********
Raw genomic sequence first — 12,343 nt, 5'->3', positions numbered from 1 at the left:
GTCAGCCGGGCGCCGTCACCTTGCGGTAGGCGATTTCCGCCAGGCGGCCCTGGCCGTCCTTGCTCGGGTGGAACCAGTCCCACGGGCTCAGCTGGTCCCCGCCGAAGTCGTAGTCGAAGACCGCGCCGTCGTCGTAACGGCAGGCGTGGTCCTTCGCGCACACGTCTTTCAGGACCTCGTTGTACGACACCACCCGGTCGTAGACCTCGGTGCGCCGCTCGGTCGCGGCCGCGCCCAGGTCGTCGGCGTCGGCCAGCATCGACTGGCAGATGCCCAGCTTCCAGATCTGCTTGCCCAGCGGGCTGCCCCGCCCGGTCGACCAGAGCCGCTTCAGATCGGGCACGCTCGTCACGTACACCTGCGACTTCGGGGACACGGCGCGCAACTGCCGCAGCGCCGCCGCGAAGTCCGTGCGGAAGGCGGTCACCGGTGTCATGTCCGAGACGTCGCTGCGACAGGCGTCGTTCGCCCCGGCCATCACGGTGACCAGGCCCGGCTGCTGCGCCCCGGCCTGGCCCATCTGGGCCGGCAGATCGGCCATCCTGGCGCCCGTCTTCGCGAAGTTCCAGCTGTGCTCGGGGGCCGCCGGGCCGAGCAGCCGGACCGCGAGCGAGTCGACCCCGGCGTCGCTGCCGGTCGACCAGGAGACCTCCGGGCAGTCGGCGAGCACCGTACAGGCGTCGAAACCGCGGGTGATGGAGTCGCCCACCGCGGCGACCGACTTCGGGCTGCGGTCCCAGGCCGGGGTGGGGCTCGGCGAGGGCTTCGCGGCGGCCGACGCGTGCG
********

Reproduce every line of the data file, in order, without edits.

Raw genomic sequence first — 12,343 nt, 5'->3', positions numbered from 1 at the left:
GTCAGCCGGGCGCCGTCACCTTGCGGTAGGCGATTTCCGCCAGGCGGCCCTGGCCGTCCTTGCTCGGGTGGAACCAGTCCCACGGGCTCAGCTGGTCCCCGCCGAAGTCGTAGTCGAAGACCGCGCCGTCGTCGTAACGGCAGGCGTGGTCCTTCGCGCACACGTCTTTCAGGACCTCGTTGTACGACACCACCCGGTCGTAGACCTCGGTGCGCCGCTCGGTCGCGGCCGCGCCCAGGTCGTCGGCGTCGGCCAGCATCGACTGGCAGATGCCCAGCTTCCAGATCTGCTTGCCCAGCGGGCTGCCCCGCCCGGTCGACCAGAGCCGCTTCAGATCGGGCACGCTCGTCACGTACACCTGCGACTTCGGGGACACGGCGCGCAACTGCCGCAGCGCCGCCGCGAAGTCCGTGCGGAAGGCGGTCACCGGTGTCATGTCCGAGACGTCGCTGCGACAGGCGTCGTTCGCCCCGGCCATCACGGTGACCAGGCCCGGCTGCTGCGCCCCGGCCTGGCCCATCTGGGCCGGCAGATCGGCCATCCTGGCGCCCGTCTTCGCGAAGTTCCAGCTGTGCTCGGGGGCCGCCGGGCCGAGCAGCCGGACCGCGAGCGAGTCGACCCCGGCGTCGCTGCCGGTCGACCAGGAGACCTCCGGGCAGTCGGCGAGCACCGTACAGGCGTCGAAACCGCGGGTGATGGAGTCGCCCACCGCGGCGACCGACTTCGGGCTGCGGTCCCAGGCCGGGGTGGGGCTCGGCGAGGGCTTCGCGGCGGCCGACGCGTGCG